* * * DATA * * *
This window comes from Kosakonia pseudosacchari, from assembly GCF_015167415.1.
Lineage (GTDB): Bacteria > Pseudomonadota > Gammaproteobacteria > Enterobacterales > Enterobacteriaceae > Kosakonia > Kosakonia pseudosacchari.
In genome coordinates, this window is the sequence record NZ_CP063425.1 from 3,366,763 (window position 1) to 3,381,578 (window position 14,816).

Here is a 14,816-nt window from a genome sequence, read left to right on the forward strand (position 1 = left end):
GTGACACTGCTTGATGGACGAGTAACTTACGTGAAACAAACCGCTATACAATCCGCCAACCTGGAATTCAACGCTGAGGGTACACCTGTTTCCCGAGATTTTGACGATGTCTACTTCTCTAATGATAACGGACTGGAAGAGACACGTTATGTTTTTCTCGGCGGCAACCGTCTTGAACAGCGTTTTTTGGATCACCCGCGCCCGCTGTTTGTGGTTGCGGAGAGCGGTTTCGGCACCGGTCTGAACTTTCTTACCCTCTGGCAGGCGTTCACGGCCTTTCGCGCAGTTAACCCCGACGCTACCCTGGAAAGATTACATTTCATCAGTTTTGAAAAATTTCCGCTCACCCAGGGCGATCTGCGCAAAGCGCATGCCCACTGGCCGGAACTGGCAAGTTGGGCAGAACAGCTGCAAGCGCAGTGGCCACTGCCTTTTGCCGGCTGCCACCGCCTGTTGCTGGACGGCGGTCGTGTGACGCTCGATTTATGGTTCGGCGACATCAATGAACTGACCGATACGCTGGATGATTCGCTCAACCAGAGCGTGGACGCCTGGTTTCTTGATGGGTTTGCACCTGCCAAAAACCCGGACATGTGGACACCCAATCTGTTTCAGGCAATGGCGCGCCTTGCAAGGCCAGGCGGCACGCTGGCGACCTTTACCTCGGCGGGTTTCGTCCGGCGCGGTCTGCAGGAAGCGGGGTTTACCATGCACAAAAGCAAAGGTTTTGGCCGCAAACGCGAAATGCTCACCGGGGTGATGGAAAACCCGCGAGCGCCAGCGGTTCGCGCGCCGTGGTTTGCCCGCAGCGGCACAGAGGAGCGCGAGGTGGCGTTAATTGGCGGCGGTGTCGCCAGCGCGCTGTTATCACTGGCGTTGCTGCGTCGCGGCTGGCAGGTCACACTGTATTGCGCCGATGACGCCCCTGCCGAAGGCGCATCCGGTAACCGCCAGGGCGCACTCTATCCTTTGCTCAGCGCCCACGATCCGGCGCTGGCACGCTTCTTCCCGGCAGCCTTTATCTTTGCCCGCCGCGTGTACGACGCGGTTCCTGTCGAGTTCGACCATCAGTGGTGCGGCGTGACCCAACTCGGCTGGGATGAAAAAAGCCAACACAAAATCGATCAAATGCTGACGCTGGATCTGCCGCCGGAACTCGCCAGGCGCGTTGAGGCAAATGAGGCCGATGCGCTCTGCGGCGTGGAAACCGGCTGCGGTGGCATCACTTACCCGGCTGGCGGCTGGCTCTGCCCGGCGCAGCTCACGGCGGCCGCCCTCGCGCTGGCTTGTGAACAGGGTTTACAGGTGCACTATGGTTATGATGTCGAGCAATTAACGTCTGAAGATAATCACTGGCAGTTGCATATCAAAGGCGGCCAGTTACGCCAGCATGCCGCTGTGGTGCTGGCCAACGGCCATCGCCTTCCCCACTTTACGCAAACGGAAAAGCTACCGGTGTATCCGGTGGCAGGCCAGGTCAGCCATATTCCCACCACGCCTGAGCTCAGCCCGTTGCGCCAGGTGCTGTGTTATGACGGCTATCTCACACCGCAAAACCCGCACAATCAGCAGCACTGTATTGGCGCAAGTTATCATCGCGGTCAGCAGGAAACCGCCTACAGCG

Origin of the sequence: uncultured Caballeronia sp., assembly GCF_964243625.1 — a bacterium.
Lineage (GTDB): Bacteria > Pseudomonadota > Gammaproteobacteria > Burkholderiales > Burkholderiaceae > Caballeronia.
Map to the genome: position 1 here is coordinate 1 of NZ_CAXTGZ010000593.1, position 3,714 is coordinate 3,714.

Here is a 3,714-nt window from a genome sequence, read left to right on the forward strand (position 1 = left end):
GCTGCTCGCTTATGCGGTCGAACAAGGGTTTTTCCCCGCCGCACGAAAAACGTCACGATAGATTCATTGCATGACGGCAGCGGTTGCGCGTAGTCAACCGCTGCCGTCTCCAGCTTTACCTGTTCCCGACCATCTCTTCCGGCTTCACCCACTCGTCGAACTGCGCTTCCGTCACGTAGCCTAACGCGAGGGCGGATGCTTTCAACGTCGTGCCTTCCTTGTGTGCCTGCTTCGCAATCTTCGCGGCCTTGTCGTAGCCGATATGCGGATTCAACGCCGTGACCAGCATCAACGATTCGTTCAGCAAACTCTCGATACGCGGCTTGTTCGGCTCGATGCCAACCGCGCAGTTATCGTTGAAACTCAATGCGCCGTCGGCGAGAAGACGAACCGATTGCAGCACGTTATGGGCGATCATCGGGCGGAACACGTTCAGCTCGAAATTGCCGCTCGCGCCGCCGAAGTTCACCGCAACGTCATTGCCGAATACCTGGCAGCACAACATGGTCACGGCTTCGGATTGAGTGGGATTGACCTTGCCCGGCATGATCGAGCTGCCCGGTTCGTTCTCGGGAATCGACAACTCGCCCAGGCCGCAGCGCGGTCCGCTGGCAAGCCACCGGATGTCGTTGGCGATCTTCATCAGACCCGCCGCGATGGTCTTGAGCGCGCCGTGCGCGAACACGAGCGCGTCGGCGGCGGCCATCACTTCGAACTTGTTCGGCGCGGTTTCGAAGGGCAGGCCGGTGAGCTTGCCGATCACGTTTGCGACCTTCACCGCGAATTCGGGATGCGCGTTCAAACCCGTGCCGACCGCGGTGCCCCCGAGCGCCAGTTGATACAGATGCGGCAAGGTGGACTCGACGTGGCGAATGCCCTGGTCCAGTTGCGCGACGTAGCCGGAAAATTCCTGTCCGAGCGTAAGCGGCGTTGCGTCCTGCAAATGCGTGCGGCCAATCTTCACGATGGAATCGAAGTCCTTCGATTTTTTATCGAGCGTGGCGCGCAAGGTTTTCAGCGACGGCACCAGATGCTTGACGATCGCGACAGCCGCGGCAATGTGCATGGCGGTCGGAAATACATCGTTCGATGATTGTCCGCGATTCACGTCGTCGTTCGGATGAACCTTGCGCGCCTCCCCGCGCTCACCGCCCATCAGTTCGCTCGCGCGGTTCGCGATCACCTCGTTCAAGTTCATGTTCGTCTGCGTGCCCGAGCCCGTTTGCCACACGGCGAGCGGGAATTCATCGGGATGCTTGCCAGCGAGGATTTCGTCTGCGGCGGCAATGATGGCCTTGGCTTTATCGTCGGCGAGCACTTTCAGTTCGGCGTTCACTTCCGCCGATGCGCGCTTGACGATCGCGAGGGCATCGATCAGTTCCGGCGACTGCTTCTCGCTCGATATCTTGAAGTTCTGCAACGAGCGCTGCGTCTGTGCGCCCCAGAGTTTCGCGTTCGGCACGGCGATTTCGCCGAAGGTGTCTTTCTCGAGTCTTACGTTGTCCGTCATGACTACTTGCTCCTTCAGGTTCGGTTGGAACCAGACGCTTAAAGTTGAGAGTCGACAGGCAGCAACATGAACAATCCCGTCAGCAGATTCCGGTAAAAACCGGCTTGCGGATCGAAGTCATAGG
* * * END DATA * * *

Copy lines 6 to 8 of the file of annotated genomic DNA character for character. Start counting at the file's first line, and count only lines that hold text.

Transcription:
Origin of the sequence: uncultured Caballeronia sp., assembly GCF_964243625.1 — a bacterium.
Lineage (GTDB): Bacteria > Pseudomonadota > Gammaproteobacteria > Burkholderiales > Burkholderiaceae > Caballeronia.
Map to the genome: position 1 here is coordinate 1 of NZ_CAXTGZ010000593.1, position 3,714 is coordinate 3,714.